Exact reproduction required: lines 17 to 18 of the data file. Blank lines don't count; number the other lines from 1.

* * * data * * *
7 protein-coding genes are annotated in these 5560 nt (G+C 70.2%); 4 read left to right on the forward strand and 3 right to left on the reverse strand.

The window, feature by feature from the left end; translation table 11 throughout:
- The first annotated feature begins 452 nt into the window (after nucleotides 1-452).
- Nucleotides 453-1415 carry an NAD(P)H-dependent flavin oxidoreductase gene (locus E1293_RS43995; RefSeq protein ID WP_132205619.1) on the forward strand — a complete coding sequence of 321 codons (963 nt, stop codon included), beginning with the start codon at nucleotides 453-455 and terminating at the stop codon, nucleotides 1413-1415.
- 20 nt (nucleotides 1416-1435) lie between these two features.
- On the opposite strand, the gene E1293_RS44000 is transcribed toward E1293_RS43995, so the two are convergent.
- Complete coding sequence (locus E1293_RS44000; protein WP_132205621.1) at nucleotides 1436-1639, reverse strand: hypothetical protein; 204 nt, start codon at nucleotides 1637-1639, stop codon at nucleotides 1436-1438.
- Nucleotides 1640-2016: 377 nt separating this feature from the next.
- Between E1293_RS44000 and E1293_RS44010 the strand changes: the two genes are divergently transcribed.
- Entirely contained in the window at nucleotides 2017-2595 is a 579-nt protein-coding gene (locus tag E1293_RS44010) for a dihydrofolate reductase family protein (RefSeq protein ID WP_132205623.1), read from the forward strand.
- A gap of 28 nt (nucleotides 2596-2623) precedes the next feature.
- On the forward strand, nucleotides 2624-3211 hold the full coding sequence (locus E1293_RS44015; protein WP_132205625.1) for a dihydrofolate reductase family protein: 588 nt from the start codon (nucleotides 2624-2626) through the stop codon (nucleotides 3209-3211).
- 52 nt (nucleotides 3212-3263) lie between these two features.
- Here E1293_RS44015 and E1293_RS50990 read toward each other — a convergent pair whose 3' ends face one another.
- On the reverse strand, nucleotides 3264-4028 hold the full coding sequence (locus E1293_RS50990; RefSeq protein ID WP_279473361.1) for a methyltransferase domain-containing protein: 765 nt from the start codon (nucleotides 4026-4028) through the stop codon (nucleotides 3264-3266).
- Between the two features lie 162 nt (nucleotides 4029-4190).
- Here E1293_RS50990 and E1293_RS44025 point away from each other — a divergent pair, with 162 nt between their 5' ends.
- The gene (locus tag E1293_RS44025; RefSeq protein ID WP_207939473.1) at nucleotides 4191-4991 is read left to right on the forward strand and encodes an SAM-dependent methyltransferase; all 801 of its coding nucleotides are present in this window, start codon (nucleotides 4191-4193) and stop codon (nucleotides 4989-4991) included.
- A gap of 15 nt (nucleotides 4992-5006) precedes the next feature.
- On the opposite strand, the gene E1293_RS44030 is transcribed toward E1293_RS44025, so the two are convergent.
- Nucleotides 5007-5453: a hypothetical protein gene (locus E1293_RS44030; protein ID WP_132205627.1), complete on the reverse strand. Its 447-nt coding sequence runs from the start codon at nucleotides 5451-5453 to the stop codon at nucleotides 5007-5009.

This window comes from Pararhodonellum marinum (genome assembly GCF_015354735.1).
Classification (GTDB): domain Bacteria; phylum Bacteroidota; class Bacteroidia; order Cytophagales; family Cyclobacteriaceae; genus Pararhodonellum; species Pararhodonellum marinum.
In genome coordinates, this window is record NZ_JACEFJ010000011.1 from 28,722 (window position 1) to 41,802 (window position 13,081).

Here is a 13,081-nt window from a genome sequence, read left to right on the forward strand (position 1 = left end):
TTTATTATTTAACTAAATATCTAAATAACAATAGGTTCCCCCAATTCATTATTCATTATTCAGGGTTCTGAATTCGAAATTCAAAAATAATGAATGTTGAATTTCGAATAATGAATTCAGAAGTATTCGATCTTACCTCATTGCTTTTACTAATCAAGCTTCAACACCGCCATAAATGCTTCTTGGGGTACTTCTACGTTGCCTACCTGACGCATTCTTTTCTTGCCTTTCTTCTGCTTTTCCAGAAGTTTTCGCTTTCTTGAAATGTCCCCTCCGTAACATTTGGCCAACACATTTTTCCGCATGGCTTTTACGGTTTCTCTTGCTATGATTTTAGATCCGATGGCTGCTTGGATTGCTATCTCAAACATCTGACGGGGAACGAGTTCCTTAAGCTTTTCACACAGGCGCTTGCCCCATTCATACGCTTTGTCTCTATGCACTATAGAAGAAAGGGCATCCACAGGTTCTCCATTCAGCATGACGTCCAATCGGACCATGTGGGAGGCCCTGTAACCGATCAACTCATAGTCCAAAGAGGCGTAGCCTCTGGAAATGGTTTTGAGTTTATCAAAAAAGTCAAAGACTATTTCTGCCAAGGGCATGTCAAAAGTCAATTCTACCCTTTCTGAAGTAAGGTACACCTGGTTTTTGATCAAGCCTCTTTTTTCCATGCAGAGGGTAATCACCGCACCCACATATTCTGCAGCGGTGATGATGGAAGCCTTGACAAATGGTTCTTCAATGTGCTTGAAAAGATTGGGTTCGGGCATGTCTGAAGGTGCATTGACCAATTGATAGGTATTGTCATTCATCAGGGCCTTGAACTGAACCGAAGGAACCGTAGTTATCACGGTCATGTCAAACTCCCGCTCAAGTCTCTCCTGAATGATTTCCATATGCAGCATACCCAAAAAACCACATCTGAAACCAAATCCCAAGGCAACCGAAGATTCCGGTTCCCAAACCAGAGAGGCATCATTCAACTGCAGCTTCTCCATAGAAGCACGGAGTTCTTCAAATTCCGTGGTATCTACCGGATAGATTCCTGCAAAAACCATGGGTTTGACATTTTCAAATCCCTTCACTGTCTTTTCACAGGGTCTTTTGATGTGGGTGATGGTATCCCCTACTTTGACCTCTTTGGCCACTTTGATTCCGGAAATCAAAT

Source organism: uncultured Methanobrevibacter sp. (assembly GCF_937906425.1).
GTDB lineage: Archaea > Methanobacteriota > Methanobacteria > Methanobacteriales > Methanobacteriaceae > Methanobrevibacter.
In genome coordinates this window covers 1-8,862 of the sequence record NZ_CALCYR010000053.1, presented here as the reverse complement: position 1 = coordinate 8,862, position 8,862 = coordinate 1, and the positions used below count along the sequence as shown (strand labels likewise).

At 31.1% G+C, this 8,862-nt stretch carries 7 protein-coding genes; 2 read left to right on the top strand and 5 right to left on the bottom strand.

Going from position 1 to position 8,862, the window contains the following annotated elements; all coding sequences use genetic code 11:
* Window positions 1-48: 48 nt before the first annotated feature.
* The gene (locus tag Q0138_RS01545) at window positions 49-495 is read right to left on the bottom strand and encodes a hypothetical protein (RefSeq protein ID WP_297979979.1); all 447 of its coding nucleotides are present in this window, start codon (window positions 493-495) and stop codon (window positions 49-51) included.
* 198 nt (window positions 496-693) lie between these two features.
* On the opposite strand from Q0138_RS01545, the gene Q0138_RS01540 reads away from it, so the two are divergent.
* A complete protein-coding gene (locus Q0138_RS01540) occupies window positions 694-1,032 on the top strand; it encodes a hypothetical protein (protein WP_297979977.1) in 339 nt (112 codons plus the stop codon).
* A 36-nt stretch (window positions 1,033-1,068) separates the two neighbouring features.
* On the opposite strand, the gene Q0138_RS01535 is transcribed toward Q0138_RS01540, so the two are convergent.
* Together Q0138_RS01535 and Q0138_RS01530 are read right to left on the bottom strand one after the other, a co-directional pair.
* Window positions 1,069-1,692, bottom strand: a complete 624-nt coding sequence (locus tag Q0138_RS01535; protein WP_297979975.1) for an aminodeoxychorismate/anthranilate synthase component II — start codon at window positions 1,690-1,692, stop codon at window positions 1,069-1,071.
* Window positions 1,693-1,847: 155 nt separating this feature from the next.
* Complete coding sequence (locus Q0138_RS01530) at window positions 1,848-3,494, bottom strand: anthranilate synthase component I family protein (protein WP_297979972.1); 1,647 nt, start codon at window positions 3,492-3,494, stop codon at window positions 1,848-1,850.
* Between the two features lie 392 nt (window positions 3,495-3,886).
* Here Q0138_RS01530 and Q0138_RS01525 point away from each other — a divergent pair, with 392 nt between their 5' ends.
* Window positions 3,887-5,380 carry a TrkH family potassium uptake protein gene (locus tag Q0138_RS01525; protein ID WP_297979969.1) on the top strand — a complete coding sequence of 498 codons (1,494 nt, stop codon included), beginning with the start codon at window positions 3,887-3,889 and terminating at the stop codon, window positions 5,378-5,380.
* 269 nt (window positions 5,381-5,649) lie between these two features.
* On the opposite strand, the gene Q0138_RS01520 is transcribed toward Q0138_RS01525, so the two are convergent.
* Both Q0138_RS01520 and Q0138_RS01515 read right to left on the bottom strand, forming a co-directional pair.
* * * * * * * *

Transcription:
- Here E1293_RS50990 and E1293_RS44025 point away from each other — a divergent pair, with 162 nt between their 5' ends.
- The gene (locus tag E1293_RS44025; RefSeq protein ID WP_207939473.1) at nucleotides 4191-4991 is read left to right on the forward strand and encodes an SAM-dependent methyltransferase; all 801 of its coding nucleotides are present in this window, start codon (nucleotides 4191-4193) and stop codon (nucleotides 4989-4991) included.